Cleartrip acquires Saudi Arabia’s online travel firm Flyin

More young Saudis are traveling further afield. (Reuters)
Updated 21 June 2018

Cleartrip acquires Saudi Arabia’s online travel firm Flyin

  • Online travel market opens up in Kingdom
  • Growth of budget carriers boosts destination options

LONDON: Dubai-headquartered Cleartrip has acquired the Saudi Arabian online travel company Flyin in an effort to capitalize on the growing online and mobile travel business in the Kingdom.

The deal is considered one of the largest in the travel sector in the Middle East and the combined company will have more than 60 percent of the regional market share.

The two business combine represent $600 million in sales — excluding Cleartrip’s India business.

Cleartrip’s CEO Stuart Crighton said in a phone interview that the deal will help his company “double-down on the growth we’ve been experiencing in the Middle East and allow us to start to explore broader opportunities within the Mena region.”

Abdullah Al Romaih, founder of Flyin, said in a statement: “Cleartrip will also help us to offer our customers new and enhanced travel experiences.

“We look forward to having Cleartrip continue to support the economic growth in the Kingdom, as well as the evolving travel needs of our customers.”
The acquisition reflects the growing appeal of booking holidays and travel online in Saudi Arabia, said Crighton, particularly via mobile phones rather than just on a desktop.

“What we do is bring a lot more technology specifically around our mobile platform, and significantly more content,” said Crighton, which he sees as complementary to Flyin’s localized content. 

He added that there might be an option to expand the Flyin brand, with Cleartrip content, into other Arabic-speaking nations in the future, but that would be “further down the line”.

Not only has the means of booking travel changed in the Kingdom, Saudis are also looking to travel to different regions and seeking a wider variety of accommodation and travel options.

“There has been a disintermediation of the travel world we understand. Traditionally it has been a very luxury-driven market,’ said Crighton.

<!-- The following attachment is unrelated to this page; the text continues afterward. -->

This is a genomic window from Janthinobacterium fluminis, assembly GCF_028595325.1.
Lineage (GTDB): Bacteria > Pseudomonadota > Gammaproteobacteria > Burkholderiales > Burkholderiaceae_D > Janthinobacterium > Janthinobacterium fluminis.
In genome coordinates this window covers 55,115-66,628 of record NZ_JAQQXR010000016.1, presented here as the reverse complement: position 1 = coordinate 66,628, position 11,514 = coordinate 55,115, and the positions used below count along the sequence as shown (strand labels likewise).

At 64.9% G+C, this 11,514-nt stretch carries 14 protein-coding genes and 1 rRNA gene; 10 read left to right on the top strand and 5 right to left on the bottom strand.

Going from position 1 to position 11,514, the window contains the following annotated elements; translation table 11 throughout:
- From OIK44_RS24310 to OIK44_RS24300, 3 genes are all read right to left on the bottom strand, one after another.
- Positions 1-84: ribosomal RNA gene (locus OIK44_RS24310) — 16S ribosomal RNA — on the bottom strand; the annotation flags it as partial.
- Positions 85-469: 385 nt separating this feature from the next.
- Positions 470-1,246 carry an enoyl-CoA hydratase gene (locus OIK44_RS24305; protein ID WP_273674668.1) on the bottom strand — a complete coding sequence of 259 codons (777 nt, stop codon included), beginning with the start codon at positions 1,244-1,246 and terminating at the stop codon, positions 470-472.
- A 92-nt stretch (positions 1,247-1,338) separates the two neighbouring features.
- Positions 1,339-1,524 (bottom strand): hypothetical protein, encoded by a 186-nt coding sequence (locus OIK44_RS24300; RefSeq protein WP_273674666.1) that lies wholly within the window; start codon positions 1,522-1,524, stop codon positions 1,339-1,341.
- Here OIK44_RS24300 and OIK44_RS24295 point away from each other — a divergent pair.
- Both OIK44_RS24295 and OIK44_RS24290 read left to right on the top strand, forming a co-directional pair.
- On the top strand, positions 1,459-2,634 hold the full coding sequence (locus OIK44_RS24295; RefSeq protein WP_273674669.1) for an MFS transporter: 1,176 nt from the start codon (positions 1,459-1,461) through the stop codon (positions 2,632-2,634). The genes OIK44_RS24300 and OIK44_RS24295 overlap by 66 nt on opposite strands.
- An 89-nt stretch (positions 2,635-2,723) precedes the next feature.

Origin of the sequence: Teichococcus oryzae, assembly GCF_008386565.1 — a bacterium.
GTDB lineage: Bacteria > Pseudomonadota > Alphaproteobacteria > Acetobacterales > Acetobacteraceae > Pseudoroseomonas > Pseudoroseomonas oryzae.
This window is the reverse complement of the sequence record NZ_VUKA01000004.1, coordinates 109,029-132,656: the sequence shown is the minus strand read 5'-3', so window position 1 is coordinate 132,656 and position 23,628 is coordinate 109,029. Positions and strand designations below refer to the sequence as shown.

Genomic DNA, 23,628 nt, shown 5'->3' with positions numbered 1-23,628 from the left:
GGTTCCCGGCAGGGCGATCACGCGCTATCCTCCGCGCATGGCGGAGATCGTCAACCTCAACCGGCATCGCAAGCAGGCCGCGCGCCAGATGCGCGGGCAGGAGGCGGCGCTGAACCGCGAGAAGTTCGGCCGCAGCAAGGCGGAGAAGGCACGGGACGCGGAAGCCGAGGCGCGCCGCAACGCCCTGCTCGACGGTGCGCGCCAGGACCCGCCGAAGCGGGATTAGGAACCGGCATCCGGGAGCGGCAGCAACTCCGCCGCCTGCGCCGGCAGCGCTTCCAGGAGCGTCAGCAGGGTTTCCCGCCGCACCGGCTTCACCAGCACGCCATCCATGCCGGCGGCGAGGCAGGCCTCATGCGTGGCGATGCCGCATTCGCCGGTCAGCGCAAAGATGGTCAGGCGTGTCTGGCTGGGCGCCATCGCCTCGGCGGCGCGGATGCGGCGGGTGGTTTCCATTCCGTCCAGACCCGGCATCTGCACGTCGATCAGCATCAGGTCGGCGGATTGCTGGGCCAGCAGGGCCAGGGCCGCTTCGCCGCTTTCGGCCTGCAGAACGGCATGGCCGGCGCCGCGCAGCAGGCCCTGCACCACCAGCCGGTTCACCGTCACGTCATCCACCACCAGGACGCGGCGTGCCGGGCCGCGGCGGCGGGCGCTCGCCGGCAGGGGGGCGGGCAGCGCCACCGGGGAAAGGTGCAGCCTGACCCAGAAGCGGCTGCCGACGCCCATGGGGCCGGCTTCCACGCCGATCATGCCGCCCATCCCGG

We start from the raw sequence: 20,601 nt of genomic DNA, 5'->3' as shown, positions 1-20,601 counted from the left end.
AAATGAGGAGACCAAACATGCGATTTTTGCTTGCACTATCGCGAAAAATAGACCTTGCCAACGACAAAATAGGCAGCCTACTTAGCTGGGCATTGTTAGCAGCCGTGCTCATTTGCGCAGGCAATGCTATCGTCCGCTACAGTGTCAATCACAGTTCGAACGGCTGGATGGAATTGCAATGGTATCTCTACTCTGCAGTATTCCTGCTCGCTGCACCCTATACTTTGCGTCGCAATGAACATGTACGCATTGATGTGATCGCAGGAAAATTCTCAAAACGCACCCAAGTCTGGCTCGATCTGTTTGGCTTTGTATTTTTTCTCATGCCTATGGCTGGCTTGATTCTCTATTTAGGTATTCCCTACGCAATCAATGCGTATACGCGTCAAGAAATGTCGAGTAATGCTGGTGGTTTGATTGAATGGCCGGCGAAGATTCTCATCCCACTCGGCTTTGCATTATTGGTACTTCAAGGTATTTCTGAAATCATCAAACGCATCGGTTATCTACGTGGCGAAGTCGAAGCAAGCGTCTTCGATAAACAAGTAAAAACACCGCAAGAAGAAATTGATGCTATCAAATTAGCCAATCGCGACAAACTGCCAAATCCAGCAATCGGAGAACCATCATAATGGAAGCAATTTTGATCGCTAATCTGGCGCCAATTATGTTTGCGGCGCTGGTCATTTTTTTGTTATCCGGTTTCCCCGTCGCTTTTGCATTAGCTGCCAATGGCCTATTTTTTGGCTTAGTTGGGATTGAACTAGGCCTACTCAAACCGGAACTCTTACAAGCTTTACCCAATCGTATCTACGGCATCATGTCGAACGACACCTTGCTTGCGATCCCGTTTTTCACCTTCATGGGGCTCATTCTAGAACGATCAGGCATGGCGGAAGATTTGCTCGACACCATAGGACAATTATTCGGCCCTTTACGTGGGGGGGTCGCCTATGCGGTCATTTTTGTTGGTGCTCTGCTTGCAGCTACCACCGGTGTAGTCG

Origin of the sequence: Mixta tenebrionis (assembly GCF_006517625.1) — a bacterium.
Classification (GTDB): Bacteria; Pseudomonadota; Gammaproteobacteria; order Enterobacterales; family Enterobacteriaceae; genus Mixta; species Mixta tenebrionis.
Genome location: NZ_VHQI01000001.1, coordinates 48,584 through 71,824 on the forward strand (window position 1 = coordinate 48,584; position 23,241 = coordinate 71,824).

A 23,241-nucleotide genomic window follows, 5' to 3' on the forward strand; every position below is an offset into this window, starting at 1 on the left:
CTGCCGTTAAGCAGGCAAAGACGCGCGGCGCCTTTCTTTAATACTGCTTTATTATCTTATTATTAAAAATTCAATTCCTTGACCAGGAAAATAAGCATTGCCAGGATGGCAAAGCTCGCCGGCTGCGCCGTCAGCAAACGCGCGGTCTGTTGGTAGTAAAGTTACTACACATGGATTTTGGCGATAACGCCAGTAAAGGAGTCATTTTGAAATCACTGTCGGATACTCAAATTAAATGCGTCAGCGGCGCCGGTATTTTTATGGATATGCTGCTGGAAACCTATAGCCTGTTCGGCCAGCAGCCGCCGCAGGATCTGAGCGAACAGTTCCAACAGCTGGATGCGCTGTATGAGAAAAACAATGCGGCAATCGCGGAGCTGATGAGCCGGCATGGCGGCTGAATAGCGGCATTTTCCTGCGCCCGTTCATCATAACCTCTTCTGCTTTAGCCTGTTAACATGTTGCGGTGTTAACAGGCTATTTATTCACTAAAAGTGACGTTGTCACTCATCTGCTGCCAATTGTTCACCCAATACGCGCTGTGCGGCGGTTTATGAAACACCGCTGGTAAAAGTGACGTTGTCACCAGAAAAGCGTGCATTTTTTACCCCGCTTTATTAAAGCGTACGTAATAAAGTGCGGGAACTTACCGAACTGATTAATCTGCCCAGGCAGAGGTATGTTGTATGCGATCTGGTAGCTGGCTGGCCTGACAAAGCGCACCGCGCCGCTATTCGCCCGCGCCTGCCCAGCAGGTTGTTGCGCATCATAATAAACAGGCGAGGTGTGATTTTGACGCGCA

This has been partly fueled by the emergence of more low-cost airlines in Saudi Arabia and the wider Gulf region, coupled with a growing youth population that are looking for better value for money.

“It reflects a very young demographic and a digitally-savvy demographic that are looking for affordable choice,” Crighton said.

Travel destinations for both Saudi and other Gulf holidaymakers are also shifting, he said.

“If I just look at my office during the Eid break. Half are off to Baku. others are off to Georgia, some are off to the Dalmatian Coast,” he said, adding these were options not available before the rise of more low-cost travel options.

While noting Saudi Arabia is a “complex” market, Crighton remains optimistic about the growth opportunities for the Kingdom’s travel business.

“There is a lot of new content coming online in Saudi itself — new airlines and the domestic travel environment is changing quickly as well.”
He said he anticipated a lot more interest from other non-Saudi companies.

“There is a lot of fact finding about what is going on in that market … once people get comfortable with that, it will create opportunities and lot of companies will gear themselves up to look for those kind of partnerships,” he said.

US stocks fall amid lingering trade war unease

Updated 23 July 2018

US stocks fall amid lingering trade war unease

NEW YORK: Wall Street stocks retreated early Monday ahead of major earnings reports later this week amid lingering unease over US trade conflicts.
About 40 minutes into trading, the Dow Jones Industrial Average was down 0.1 percent at 25,031.47.
The broad-based S&P 500 dipped 0.1 percent to 2,799.59, while the tech-rich Nasdaq Composite Index slid 0.2 percent to 7,801.58.
European Commission President Jean-Claude Juncker heads to Washington on Wednesday to meet with President Donald Trump and try to avert an escalation of tit-for-tat trade tariffs.
Trump already is embroiled in a messy trade spat with China, while negotiations with Canada and Mexico to revamp the North American Free Trade Agreement have stalled.
“It is hard to imagine a more difficult trading environment due to worsening trade-war rhetoric, a sharp devaluation of the Chinese currency, an unsynchronized global recovery, and the President commenting on Fed policy,” said Canaccord Genuity strategist Tony Dwyer.
Dwyer noted that any pullback would be a buying opportunity given strong corporate earnings.
Earnings season will heat up further in the coming days with reports from Google-parent Alphabet, Boeing and Amazon, among others.
Also on tap this week will be the first reading on second-quarter US growth, which is forecast to be a blockbuster, albeit a one-time burst.
Among individual stocks, US-listed shares of Fiat Chrysler fell 2.3 percent, while Ferrari slumped 4.8 percent after the sudden exit of chief executive Sergio Marchionne due to health reasons.
Amazon dipped 0.7 percent after Trump again attacked the company on Twitter, swiping at the “Amazon Washington Post” and suggesting the company should face antitrust charges.
The Washington Post is owned by Amazon chief executive Jeff Bezos, but is now owned by the online retail giant.